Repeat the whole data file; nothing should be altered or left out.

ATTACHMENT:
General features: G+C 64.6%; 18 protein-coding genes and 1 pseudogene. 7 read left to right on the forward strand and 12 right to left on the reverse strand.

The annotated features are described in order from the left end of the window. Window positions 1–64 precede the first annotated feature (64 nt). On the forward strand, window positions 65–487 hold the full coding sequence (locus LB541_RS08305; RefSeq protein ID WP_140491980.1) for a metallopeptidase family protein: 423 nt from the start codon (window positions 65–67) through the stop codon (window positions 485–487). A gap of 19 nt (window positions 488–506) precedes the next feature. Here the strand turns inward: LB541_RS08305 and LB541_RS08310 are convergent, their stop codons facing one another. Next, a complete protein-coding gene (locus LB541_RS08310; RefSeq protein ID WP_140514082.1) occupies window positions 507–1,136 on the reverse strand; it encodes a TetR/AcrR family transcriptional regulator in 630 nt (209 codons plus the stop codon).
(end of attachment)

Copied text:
General features: G+C 64.6%; 18 protein-coding genes and 1 pseudogene. 7 read left to right on the forward strand and 12 right to left on the reverse strand.

The annotated features are described in order from the left end of the window. Window positions 1–64 precede the first annotated feature (64 nt). On the forward strand, window positions 65–487 hold the full coding sequence (locus LB541_RS08305; RefSeq protein ID WP_140491980.1) for a metallopeptidase family protein: 423 nt from the start codon (window positions 65–67) through the stop codon (window positions 485–487). A gap of 19 nt (window positions 488–506) precedes the next feature. Here the strand turns inward: LB541_RS08305 and LB541_RS08310 are convergent, their stop codons facing one another. Next, a complete protein-coding gene (locus LB541_RS08310; RefSeq protein ID WP_140514082.1) occupies window positions 507–1,136 on the reverse strand; it encodes a TetR/AcrR family transcriptional regulator in 630 nt (209 codons plus the stop codon).